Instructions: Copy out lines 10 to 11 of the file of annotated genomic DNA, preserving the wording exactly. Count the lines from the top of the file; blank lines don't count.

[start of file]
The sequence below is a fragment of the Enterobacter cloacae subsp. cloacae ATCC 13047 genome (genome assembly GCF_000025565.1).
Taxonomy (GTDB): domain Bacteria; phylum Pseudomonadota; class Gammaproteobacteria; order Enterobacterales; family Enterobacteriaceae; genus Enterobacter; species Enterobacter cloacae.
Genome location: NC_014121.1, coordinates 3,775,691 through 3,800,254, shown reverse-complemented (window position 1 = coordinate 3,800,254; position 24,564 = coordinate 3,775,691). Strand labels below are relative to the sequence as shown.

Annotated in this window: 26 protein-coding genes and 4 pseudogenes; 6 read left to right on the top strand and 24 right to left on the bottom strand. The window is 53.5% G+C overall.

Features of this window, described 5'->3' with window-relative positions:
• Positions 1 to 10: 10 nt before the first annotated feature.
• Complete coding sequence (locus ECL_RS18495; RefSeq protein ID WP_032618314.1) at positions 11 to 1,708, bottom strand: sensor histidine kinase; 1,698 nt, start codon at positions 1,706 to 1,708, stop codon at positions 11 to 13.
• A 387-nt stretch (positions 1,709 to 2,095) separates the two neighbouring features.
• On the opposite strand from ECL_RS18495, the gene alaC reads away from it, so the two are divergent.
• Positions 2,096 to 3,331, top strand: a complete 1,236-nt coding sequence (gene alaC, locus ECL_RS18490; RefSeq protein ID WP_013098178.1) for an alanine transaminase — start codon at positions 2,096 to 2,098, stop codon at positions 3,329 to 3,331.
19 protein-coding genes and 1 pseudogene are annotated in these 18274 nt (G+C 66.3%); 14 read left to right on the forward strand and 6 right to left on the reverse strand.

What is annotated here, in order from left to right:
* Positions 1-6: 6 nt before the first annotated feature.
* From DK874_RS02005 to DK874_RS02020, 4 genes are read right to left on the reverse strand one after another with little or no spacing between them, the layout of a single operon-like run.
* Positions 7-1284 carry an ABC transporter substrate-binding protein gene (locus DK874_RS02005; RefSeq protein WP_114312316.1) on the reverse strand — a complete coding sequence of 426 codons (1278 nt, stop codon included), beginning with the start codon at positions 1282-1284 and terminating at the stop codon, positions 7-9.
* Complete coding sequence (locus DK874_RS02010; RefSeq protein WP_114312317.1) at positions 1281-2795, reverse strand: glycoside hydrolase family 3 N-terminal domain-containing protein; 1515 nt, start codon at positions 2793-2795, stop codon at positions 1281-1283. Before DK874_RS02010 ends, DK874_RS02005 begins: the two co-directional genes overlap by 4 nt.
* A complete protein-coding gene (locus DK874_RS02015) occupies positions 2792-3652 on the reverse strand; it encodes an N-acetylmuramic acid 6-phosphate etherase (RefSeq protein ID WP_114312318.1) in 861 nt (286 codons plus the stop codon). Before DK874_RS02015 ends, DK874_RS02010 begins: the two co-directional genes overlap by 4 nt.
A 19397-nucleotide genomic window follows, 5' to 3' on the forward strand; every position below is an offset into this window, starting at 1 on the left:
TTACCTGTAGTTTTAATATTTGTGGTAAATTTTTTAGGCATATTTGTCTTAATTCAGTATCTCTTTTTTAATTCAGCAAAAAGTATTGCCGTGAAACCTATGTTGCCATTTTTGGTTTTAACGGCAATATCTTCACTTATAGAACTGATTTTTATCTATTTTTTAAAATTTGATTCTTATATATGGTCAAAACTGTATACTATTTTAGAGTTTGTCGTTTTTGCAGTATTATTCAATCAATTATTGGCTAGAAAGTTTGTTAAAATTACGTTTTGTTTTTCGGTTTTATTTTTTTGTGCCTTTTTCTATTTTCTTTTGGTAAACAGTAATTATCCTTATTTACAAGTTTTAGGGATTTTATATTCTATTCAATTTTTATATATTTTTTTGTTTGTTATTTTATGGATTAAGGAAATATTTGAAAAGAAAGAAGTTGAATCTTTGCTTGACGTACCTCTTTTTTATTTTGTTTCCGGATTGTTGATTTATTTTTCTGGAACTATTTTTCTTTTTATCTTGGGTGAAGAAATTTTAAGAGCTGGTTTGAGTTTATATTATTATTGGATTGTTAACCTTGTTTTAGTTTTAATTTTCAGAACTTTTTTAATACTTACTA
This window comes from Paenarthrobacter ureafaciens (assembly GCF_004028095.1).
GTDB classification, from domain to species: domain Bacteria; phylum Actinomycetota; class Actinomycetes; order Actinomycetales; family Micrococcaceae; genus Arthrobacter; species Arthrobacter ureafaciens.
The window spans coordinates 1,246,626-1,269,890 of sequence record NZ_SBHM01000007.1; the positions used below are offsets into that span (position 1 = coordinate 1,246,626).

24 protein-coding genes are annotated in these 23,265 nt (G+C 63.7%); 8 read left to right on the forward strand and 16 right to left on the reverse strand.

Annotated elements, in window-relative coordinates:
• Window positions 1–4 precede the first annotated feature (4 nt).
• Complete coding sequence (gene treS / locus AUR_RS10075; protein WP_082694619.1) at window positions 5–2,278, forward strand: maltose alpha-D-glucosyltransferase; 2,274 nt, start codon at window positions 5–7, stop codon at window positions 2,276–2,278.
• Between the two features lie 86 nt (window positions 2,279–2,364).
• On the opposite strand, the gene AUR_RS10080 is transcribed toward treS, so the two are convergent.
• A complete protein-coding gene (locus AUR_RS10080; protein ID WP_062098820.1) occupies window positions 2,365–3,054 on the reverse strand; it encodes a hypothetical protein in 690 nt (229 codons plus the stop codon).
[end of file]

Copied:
• Positions 2,096 to 3,331, top strand: a complete 1,236-nt coding sequence (gene alaC, locus ECL_RS18490; RefSeq protein ID WP_013098178.1) for an alanine transaminase — start codon at positions 2,096 to 2,098, stop codon at positions 3,329 to 3,331.
19 protein-coding genes and 1 pseudogene are annotated in these 18274 nt (G+C 66.3%); 14 read left to right on the forward strand and 6 right to left on the reverse strand.